Implicit 'forall' in data declarations
Simon PeytonJones
simonpj at microsoft.com
Wed Oct 20 10:01:26 EDT 2010
The current story is this:
GHC adds an implicit "forall" at the top of every type
that foralls all the type variables mentioned in the type
that are not already in scope (if lexically scoped tyvars is on)
This is stated pretty clearly here
http://www.haskell.org/ghc/docs/6.12.2/html/users_guide/othertypeextensions.html#implicitquant
Thus, when you write
bar :: Eq b => (Eq a => a) > b
you get
bar :: forall a b. Eq b => (Eq a => a) > b
In a data type decl
data Foo = Foo (Eq a => a)
the "top of the type" is done separately for each argument. After
all, Foo (Eq a => a) isn't a type. So you get
data Foo = Foo (forall a. Eq a => a)
So that's what happens. You could imagine a different design, in which an implicit 'forall' is added at each "=>", forall'ing any nototherwisebound type variables. So if you said
bar :: Eq b => (Eq a => a) > b
you'd get
bar :: forall b. Eq b => (forall a. Eq a => a) > b
But it's not obvious that's what you want. Suppose you wrote
bar :: (Eq a => a) > a
Then which of these two do you want?
bar :: forall a. (forall a. Eq a => a) > a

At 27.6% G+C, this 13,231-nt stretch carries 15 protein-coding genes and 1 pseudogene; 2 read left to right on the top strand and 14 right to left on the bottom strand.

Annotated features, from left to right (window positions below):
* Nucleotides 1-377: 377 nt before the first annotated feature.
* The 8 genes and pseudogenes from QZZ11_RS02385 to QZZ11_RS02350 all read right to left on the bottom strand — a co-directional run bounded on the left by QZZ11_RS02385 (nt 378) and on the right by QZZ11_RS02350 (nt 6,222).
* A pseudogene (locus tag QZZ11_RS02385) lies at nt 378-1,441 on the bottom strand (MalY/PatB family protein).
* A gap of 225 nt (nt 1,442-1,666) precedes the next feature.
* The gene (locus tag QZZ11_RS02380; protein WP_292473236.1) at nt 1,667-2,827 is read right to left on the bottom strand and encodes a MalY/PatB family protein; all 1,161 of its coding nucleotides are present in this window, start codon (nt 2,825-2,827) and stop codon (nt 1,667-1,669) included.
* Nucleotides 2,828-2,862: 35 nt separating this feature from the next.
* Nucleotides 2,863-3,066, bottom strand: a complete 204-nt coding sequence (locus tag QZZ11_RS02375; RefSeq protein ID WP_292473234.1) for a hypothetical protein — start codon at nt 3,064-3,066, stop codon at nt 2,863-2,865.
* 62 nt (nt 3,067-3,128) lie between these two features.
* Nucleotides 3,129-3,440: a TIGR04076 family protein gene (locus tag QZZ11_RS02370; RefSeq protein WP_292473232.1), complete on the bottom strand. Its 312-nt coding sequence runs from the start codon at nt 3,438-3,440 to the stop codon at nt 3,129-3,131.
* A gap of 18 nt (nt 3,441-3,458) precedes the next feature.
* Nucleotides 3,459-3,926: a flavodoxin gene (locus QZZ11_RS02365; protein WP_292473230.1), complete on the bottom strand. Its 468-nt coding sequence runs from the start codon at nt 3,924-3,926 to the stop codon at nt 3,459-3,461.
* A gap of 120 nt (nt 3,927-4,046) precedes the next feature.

bar :: forall a. (Eq a => a) > a
And then what's the rule lexically scoped tyvars?
I hope that explains it. The documentation mentioned above has examples. I'll gladly improve it if you can suggest concrete wording.
Simon
 Original Message
 From: glasgowhaskellusersbounces at haskell.org [mailto:glasgowhaskellusers
 bounces at haskell.org] On Behalf Of Sebastian Fischer
 Sent: 16 October 2010 02:10
 To: GHC Users
 Subject: Implicit 'forall' in data declarations

 Hello,

 GHC 6.12.3 allows to omit the explicit quantification of
 higherrank type variables using 'forall' in data types if they
 appear in a type class context

 {# LANGUAGE RankNTypes #}
 data Foo = Foo (Eq a => a)

 Is this implicit introduction of 'forall' intended? If it is, why
 does it not work in function types? The following is not accepted
 by my GHC:

 bar :: Eq b => (Eq a => a) > b
 bar x = x

 The error message is

 All of the type variables in the constraint `Eq a'
 are already in scope (at least one must be universally quantified
 here)
 (Use XFlexibleContexts to lift this restriction)

 Using `FlexibleContexts` the signature of `bar` seems to be
 interpreted as

 bar :: (Eq b, Eq a) => a > b

 because then the error becomes

 Couldn't match expected type `b' against inferred type `a'

 So unlike in datatype declarations, a 'forall' in a function type
 must be written explicitly even if the quantified variable appears in
 a local type class constraint.

 bar :: Eq b => (forall a . Eq a => a) > b
 bar x = x

 I have not yet installed GHC 7. Is this inconsistency between data and
 function declarations intended or has it been changed in the new type
 checker?

 Sebastian
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